Last-Minute Tax Filing Tips
Updated April 19, 2022

3 Last-Minute Tax Tips From a CPA

Personal Taxes

There are only two days left until the 2022 tax deadline for filing 2021 tax returns, so if you’re burning the midnight oil getting your tax return done, here are some tips for you to consider.

1. File an extension if you don’t trust yourself.

Even though I’m a CPA, I don’t trust myself to file my taxes by the original tax deadline; I have clients to take care of!

That’s why I file an extension to extend my tax return’s deadline to October 15 (October 17 this year because October 15 is a Saturday).

Filing an extension only takes a few minutes, and it saves me the risk of not filing my return by the deadline and incurring possibly significant failure-to-file penalties.

If you haven’t filed your return yet, I’d recommend the same.

I mean, let’s face it — it’s about a week before the deadline and you still haven’t filed.

I think that establishes that you’re kind of a tax procrastinator.

And as a fellow tax procrastinator (at least with my own tax return — clients come first), I make it a point to file an extension as early as I can after my tax software is released.

So consider dropping what you’re doing right now (probably reading this article) and using TurboTax or some other tax software to file your extension for free.

2. Don’t bury your head in the sand because you have a surprise tax bill.

All too often, I see this situation with last-minute tax filers: They wait until the second week of April to start their tax return, and by the time they’ve finished it and are ready to file, they have a large surprise tax bill on their return.

And, unfortunately, what a lot of these folks do is simply not file because they don’t have the money to pay the taxes right now and so they bury their heads in the sand.

No! Don’t do that! Go ahead and file your return if you’ve got it ready to go! Or at least file an extension (which, of course, only extends the due date for your return — not your deadline to pay).

If you don’t file your tax return (or extend it and file timely by the extended deadline) and try to ignore the situation, you will face large failure-to-file penalties. The rate for this penalty is a whopping 5% of your unpaid balance per month or part of the month that you fail to file your return.

So let’s say you prepare your return this week and see that you owe the IRS $2,000. If you bury your head in the sand and don’t file your return (or at least an extension), a failure-to-file penalty will accrue on your account in the amount of 5% of your unpaid balance per month or part of a month that you have not filed.

In this case, that’s $100 per month!

However, if you file your return (or an extension), you are not subject to this penalty. You are only subject to the failure-to-pay penalty, which accrues at one-tenth the rate (0.5% per month or part of a month) of the failure-to-file penalty — in this example, only about $10 per month.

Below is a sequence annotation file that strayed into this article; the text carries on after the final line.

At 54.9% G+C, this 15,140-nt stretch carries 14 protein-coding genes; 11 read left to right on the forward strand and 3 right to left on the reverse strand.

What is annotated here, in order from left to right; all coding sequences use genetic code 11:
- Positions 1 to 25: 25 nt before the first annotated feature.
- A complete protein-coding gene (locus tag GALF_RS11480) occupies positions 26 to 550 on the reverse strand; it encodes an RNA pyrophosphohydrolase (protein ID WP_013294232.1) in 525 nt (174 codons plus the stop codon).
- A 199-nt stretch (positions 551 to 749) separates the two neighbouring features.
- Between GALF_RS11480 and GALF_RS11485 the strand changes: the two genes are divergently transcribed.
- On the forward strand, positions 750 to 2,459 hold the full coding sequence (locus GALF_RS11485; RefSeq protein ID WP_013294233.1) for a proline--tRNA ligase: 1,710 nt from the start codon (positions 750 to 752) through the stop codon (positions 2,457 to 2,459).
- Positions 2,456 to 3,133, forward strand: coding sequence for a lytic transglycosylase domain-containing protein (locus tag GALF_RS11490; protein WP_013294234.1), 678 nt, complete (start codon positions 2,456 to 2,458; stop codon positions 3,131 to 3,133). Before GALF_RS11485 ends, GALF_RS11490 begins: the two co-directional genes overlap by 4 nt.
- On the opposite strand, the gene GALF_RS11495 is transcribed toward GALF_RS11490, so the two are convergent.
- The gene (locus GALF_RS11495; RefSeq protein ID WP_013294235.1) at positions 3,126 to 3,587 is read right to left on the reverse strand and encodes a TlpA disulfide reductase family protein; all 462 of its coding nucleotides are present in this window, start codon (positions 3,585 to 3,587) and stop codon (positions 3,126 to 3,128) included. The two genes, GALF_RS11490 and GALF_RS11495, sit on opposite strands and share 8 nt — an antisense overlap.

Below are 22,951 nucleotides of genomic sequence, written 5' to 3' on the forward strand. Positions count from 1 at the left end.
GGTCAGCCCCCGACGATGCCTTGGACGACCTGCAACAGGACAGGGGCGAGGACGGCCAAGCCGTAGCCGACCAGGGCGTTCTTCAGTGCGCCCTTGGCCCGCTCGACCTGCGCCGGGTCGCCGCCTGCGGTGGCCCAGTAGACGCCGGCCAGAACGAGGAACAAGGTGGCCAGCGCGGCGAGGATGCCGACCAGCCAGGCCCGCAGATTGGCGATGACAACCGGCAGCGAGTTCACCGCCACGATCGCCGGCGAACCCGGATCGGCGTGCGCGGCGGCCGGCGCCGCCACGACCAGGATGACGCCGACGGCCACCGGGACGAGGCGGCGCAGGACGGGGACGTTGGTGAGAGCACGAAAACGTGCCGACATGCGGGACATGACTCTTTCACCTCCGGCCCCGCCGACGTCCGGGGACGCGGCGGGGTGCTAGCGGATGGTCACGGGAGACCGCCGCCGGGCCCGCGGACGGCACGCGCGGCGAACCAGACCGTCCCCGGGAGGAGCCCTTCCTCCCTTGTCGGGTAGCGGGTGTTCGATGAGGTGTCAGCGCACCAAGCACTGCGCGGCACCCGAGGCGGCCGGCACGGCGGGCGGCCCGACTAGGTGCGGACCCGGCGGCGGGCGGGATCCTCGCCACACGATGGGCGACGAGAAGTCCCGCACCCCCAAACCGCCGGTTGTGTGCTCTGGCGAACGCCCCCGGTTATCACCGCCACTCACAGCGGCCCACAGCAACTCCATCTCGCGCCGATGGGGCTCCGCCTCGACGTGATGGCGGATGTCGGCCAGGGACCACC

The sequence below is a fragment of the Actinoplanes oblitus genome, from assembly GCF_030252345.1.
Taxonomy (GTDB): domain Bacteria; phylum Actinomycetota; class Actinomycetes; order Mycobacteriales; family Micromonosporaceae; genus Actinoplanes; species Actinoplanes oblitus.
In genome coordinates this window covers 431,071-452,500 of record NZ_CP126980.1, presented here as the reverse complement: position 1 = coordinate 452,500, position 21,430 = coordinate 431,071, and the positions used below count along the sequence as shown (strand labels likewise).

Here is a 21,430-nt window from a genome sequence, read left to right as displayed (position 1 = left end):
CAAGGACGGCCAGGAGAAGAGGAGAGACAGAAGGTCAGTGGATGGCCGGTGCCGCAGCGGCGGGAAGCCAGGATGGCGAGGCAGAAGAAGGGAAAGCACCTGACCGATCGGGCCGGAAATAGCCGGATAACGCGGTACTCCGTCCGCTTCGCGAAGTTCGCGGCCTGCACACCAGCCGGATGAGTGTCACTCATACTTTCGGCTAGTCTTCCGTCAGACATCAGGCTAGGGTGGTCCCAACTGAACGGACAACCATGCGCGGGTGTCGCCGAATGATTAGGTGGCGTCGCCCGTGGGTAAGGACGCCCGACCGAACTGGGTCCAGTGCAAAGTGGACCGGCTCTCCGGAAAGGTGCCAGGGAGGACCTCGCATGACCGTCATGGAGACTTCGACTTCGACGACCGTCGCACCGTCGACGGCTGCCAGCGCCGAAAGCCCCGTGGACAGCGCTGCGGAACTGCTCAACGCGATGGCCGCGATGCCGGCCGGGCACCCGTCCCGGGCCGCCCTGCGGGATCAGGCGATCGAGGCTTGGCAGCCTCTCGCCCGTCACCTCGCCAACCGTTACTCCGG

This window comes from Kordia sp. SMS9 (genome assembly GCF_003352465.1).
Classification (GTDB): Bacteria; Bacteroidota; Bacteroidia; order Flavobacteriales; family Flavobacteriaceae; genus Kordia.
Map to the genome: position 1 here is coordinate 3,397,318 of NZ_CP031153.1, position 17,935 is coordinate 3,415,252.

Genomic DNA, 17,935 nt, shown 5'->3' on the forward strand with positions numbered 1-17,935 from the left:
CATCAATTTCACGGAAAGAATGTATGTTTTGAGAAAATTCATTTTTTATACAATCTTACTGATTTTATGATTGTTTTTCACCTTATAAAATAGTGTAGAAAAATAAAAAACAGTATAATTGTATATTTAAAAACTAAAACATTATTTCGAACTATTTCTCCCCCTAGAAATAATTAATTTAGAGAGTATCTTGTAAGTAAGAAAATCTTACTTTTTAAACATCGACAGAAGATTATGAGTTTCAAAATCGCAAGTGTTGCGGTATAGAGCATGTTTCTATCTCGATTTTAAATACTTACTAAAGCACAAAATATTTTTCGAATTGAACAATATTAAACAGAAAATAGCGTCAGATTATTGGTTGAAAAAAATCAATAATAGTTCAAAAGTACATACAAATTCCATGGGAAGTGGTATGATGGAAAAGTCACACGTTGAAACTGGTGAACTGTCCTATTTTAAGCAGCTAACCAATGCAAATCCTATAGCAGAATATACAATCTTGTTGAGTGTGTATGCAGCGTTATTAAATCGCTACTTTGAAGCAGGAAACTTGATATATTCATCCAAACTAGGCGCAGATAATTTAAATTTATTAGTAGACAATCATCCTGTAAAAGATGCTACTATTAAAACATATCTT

Oh, and if you don’t file your return (or an extension), both the failure-to-file and failure-to-pay penalties will accrue concurrently!

Related: How to File Back Tax Returns, Avoid Penalties, and Get On With Your Life

3. Take some last-minute tax deductions.

If you are running up against a large tax bill, consider taking some last-minute tax deductions by April 18 to reduce your balance or even score yourself a refund.

The most common last-minute deduction is the deduction for contributing to a traditional IRA. You can make your 2021 deduction to a traditional IRA all the way up to the unextended tax return deadline, which in this case is April 18.

While the 2021 contribution limit to traditional IRAs is $6,000 ($7,000 for taxpayers age 50 or older), taxpayers receive a tax deduction for every dollar they contribute assuming they are eligible for the deduction.

If you’re in, say, the 22% marginal tax bracket, a $6,000 contribution to your traditional IRA would save you about $1,320 in federal income taxes — and this doesn’t even include savings on state income taxes.

Keep in mind, however, the eligibility requirements for deducting your traditional IRA contributions. If you or your spouse is covered by a retirement plan at work (even if they don’t participate), your eligibility to deduct your traditional IRA contributions may be limited or eliminated. Consult a tax professional if you’re not sure.

Also keep in mind that in the long run, contributing to a Roth IRA this year may make more sense, even though it won’t benefit you on this year’s tax return. If you’re not sure what to do, consult a financial advisor.

Related: What Is a Backdoor Roth IRA?

Another common last-minute tax deduction is for HSA (health savings account) contributions. Of course, you only qualify to make these if you were covered by a qualifying high-deductible health plan last year — if you’re not sure if your plan qualifies, check with your employer’s employee benefits department or, if you’re self-employed, your plan administrator.

HSAs are particularly cool because not only can you deduct contributions you make to them, but the earnings also grow tax free (and can be withdrawn tax- and penalty-free) if you use them to pay for qualified medical expenses, including accrued medical expenses you’ve saved receipts for over the years.

And once you turn age 65, you can tap into your HSA for even non-medical expenses, though you would pay tax (similar to traditional IRA distributions) on the amount taken out for non-medical expenses.

Author:

Logan Allec, CPA

Logan is a practicing CPA and founder of Choice Tax Relief and Money Done Right. After spending nearly a decade in the corporate world helping big businesses save money, he launched his blog with the goal of helping everyday Americans earn, save, and invest more money. Learn more about Logan.

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